- The Washington Times - Monday, June 4, 2007

Legal scholars say the case of a globe-trotting man infected with tuberculosis shows that quarantine laws are in need of an update, while federal authorities say they will examine whether more power is needed to stop an sick person from leaving the U.S.

The legal and policy implications of the case don’t stop there, however. Lawsuits against the infected man 31-year-old Andrew Speaker are possible if other passengers test positive for the illness, some legal scholars said. And the House Committee on Homeland Security will hold a hearing tomorrow to examine, among other things, why the Border Patrol failed to stop Mr. Speaker from returning to the United States from Canada.

Dr. Julie Gerberding, director of the Centers for Disease Control and Prevention, said Saturday that current quarantine laws focus on sick people who are moving from state to state and “were not exactly invented in an environment where we were dealing with international transfers,” such as the case of Mr. Speaker, who caused trans-Atlantic drama by traveling abroad for his wedding after the TB was diagnosed. He is cooperating with authorities and being treated in Denver, while the CDC tests dozens of people who were on lengthy flights with him.

“We are looking at the current statutes with perspective to determine if we need additional statutory authority to deal with a person who wants to leave the country as opposed to someone who wants to move from state to state,” Dr. Gerberding said.

Larry Gostin, who specializes in health law at Georgetown University, said that many state quarantine laws are “antiquated” and that the federal quarantine law, which dates back to 1948, doesn’t afford the person a hearing and could be ruled unconstitutional if challenged.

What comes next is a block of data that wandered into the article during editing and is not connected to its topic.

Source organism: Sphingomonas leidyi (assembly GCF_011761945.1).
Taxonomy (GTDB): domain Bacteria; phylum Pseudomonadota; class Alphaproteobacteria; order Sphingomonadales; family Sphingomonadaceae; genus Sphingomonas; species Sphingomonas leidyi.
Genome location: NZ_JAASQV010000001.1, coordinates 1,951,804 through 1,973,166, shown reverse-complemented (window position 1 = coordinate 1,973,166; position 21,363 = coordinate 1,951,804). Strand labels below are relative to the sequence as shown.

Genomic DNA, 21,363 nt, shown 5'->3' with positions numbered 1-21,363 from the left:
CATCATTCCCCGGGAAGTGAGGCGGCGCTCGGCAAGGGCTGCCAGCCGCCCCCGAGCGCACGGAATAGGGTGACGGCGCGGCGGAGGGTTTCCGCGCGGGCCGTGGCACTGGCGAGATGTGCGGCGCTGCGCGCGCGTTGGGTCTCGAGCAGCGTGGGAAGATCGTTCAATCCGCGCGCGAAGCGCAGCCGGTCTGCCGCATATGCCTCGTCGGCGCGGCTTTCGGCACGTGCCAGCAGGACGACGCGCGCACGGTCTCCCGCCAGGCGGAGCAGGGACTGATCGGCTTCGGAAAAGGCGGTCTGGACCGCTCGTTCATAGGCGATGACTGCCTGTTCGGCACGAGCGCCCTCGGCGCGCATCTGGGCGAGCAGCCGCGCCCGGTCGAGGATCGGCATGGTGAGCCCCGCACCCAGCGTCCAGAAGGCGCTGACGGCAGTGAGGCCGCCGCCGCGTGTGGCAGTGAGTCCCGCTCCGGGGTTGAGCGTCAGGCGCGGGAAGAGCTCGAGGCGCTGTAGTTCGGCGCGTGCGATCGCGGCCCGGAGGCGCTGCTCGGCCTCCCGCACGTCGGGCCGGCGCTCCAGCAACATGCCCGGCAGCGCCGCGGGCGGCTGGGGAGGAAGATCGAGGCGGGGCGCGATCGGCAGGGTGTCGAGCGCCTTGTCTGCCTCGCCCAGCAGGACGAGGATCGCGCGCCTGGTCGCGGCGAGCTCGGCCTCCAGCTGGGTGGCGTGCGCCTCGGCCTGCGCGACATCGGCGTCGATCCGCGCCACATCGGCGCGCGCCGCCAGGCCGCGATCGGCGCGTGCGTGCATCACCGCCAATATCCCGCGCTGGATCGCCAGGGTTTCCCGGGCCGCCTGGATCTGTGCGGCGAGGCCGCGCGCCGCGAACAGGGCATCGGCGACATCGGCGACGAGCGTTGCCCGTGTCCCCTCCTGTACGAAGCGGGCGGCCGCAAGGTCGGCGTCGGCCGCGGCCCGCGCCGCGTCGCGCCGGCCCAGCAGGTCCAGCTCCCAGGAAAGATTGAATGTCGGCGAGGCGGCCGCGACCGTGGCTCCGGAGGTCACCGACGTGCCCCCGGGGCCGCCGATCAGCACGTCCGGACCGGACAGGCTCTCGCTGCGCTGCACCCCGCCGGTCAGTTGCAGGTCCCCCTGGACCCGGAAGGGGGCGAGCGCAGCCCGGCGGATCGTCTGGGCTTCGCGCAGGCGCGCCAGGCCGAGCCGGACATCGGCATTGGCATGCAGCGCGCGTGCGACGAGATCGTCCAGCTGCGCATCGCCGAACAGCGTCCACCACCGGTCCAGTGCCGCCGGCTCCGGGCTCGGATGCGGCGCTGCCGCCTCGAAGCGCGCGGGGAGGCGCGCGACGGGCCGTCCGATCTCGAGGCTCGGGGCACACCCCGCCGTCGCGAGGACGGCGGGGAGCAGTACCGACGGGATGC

“From the federal situation, it’s as bad if not worse,” said Mr. Gostin, adding that if Mr. Speaker had challenged his quarantine which the federal government issued after he drove back into the U.S. over the Canadian border “he would probably win.”

That is unlikely because the federal isolation order has been lifted and Mr. Speaker is under a new isolation order by Denver health authorities.

Peter Jacobsen, professor of health law and policy at the University of Michigan School of Public Health, agreed that the federal law and some state laws should be updated to afford a person a hearing but cautioned against hampering government from protecting the public.

A spokesperson for the CDC said that although the federal quarantine law doesn’t afford a person a hearing in the first 72 hours, a permanent quarantine order does allow for an appeal.

Meanwhile, the World Health Organization has new international health regulations governing illness and travel rules set to go into effect this month. And the CDC in 2005 proposed updated quarantine rules that have not yet been finalized.

Both Mr. Jacobsen and Mr. Gostin said Mr. Speaker could be liable for lawsuits if people test positive for TB. An infected passenger suing the government would be a much harder case to prove but “you can’t rule it out,” Mr. Jacobsen said.

The CDC has contacted 225 of the 275 U.S. citizens who flew with Mr. Speaker, a CDC spokeswoman said. Tests are ongoing, but the TB virus grows slowly, so travelers will have to be tested again later, authorities said.

Meanwhile, Mr. Speaker’s father-in-law, who works at the CDC researching TB and other bacteria, will be investigated as part of the overall review of the case, the CDC said Saturday.

This article is based in part on wire service reports.

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